by
This consolidated case under the Jones Act, 46 U.S.C. 883, and general maritime law, involved an accident on a barge in the navigable waterways of Louisiana. Defendant, the barge owner, appealed the district court's judgment for plaintiffs. The court held that evidence supported the district court's award to plaintiff McBride for pre-death fear and conscious pain and suffering, and the district court's award of damages for loss of past and future support was not clearly erroneous. The court also concluded that the district court's award of future cure until plaintiff Touchet reaches maximum medical improvement and for future medical expenses beyond Touchet's maximum medical improvement was not reversible error. Finally, the district court did not clearly err in finding that Touchet was permanently disabled and by awarding damages for lost earnings. Accordingly, the court affirmed the judgment. View "McBride v. Estis Well Service, LLC" on Justia Law

by
Plaintiffs, former American and British soldiers assigned to protect employees of an industrial water injection facility, filed suit claiming that KBR did not responsibly handle the contamination at the facility, leading plaintiffs to suffer injuries stemming from hexavalent chromium exposure. The district court granted summary judgment for KBR. The court concluded that the political question doctrine does not bar the court's review of this case where, under Lane v. Halliburton, this appeal primarily raised legal questions that may be resolved by the application of traditional tort standards. On the merits, the court concluded that plaintiffs have not adduced sufficient evidence to prove that exposure to sodium dichromate caused their injuries based on a reasonable medical probability and scientifically reliable evidence. Accordingly, the court affirmed the judgment. View "McManaway v. KBR, Inc." on Justia Law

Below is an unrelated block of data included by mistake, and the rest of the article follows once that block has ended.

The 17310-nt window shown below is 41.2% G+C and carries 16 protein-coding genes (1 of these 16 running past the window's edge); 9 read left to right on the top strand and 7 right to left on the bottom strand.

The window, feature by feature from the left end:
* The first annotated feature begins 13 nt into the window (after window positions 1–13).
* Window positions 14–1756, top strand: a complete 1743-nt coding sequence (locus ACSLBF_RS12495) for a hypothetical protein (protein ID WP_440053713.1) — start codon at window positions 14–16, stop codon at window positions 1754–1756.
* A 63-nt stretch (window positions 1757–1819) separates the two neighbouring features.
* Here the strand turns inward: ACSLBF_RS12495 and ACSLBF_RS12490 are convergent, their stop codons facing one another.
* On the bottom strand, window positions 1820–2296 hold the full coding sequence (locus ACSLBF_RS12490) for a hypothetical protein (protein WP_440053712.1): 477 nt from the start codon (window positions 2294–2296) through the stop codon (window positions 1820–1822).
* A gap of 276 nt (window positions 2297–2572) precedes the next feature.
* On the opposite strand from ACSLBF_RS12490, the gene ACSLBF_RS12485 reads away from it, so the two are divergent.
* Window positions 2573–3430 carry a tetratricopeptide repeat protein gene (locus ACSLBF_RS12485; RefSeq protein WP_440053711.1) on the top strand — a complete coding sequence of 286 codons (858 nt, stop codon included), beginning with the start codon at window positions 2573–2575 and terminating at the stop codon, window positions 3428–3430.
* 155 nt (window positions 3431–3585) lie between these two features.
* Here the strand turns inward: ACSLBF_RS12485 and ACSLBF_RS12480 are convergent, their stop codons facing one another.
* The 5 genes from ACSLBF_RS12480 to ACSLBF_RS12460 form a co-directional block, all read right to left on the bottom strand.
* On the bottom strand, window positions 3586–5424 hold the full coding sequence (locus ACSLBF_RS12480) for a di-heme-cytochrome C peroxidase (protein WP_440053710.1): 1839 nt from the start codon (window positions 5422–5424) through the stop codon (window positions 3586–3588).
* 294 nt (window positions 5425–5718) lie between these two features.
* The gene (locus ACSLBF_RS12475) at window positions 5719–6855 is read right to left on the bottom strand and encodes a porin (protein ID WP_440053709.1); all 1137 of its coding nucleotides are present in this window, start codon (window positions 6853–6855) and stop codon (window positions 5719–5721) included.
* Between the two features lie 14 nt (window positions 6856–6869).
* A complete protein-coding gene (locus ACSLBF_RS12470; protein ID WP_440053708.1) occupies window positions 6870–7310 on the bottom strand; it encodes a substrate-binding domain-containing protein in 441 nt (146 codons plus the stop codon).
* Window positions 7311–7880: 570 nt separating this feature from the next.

by
Air Force Captain Meredith Morris and her husband filed suit against Air Force Captain Michael Thompson for injuries Captain Morris sustained on Randolph Air Force Base. The district court granted Thompson's motion to dismiss for lack of subject matter jurisdiction based on the Feres doctrine. The court concluded that plaintiffs' claims were incident to service and thus the Feres doctrine applied regardless of the rank of the parties or the bringing of state-law claims; the court rejected plaintiffs' claims that the application of the Feres doctrine would interfere with their constitutional rights; the husband's loss of consortium claim was consequently barred; and the failure to seek certification under the Westfall Act, 28 U.S.C. 2679(b)(1), did not divest the court of the jurisdiction to resolve what was brought to it on this appeal. Accordingly, the court affirmed the judgment. View "Morris v. Thompson" on Justia Law